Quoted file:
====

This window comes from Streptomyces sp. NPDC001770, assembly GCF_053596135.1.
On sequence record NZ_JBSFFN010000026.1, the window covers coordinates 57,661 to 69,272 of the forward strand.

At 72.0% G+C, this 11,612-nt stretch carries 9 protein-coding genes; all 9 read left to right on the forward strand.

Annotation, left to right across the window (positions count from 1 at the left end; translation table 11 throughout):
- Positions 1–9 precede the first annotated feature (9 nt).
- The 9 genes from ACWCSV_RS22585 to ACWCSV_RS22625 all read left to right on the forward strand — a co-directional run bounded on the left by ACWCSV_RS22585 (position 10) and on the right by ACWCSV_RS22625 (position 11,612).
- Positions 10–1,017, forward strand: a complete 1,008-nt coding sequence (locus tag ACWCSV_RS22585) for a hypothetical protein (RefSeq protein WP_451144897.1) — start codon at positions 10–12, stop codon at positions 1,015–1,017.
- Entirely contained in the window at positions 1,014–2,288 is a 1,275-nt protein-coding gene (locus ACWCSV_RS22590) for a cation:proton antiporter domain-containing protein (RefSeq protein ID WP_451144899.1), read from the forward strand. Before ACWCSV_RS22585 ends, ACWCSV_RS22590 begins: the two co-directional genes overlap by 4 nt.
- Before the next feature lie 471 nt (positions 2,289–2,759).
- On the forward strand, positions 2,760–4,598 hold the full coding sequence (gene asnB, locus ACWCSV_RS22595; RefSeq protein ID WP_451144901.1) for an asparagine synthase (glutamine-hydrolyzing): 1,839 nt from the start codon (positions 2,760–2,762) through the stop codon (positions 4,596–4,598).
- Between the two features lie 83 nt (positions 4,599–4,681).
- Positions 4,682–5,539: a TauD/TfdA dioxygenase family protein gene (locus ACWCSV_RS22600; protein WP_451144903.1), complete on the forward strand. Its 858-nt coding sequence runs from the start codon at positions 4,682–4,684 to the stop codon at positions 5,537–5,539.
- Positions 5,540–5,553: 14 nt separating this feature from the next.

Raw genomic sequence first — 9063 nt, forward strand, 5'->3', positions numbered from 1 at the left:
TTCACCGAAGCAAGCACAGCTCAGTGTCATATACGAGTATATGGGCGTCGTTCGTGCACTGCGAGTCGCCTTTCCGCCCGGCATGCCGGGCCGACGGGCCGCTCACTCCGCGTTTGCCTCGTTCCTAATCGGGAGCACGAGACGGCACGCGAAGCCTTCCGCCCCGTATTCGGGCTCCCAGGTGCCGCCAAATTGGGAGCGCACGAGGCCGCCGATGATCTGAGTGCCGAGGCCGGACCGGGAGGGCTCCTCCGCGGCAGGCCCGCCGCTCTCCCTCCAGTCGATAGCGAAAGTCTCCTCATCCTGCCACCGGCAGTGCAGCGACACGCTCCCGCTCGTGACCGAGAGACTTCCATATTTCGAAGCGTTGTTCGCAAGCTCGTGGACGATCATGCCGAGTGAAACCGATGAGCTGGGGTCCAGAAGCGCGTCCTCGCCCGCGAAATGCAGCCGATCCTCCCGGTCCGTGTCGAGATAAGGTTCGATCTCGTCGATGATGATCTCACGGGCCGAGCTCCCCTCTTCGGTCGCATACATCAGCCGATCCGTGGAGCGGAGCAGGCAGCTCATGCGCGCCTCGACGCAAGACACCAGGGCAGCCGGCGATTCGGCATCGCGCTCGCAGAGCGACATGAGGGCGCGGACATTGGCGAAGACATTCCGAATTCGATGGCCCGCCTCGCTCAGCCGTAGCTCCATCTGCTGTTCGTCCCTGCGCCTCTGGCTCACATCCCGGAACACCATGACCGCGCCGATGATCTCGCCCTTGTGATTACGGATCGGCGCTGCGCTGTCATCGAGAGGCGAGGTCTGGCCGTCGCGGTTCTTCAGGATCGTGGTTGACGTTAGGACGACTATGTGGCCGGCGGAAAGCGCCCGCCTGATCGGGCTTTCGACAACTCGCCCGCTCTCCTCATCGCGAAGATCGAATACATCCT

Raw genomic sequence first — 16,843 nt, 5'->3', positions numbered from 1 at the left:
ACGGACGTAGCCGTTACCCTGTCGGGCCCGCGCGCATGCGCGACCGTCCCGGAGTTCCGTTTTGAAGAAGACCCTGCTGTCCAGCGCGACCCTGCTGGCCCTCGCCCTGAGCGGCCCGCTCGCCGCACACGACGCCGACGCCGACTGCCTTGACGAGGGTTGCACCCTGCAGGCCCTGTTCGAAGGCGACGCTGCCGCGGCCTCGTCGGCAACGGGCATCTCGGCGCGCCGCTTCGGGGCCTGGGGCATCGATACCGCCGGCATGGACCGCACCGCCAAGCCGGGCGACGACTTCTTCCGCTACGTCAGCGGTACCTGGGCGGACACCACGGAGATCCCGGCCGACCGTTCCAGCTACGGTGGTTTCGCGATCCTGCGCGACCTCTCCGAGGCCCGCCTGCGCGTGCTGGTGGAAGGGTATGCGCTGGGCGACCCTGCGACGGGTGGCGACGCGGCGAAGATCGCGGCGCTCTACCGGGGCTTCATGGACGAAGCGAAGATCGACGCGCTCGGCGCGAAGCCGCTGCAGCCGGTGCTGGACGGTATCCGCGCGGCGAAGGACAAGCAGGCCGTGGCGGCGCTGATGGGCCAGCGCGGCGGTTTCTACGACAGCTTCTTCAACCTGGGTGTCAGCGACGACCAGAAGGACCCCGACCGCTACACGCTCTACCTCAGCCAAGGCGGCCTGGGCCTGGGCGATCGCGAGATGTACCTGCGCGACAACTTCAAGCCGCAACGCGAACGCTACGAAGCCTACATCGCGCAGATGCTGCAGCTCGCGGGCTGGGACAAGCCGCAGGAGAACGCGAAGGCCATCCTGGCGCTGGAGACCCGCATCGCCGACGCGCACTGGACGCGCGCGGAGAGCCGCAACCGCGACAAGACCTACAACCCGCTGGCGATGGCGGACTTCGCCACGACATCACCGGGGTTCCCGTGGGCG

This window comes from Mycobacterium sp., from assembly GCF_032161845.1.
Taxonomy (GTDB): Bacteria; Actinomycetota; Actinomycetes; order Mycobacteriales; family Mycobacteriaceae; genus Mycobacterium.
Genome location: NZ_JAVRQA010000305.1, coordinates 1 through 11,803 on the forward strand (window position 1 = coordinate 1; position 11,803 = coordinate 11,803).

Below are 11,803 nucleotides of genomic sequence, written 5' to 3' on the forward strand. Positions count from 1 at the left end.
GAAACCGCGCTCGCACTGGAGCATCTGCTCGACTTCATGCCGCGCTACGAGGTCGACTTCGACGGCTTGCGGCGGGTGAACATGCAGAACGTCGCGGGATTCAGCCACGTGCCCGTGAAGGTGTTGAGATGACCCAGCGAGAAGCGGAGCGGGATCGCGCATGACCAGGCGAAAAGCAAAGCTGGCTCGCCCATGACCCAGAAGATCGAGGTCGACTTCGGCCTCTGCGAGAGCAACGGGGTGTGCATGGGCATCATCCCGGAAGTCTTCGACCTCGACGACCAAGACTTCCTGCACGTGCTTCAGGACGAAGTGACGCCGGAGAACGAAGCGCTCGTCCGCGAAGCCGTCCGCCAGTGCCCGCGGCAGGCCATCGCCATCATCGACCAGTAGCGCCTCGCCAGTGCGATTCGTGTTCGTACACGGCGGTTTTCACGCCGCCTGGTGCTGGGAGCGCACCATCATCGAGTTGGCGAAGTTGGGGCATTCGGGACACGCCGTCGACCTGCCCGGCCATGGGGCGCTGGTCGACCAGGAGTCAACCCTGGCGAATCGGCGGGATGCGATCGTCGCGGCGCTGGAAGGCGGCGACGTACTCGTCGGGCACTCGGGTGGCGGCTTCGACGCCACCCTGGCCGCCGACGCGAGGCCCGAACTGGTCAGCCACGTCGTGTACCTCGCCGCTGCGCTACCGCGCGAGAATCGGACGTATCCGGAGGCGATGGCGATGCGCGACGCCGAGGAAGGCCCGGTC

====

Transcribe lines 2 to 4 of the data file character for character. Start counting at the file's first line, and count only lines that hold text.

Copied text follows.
On sequence record NZ_JBSFFN010000026.1, the window covers coordinates 57,661 to 69,272 of the forward strand.

At 72.0% G+C, this 11,612-nt stretch carries 9 protein-coding genes; all 9 read left to right on the forward strand.

Annotation, left to right across the window (positions count from 1 at the left end; translation table 11 throughout):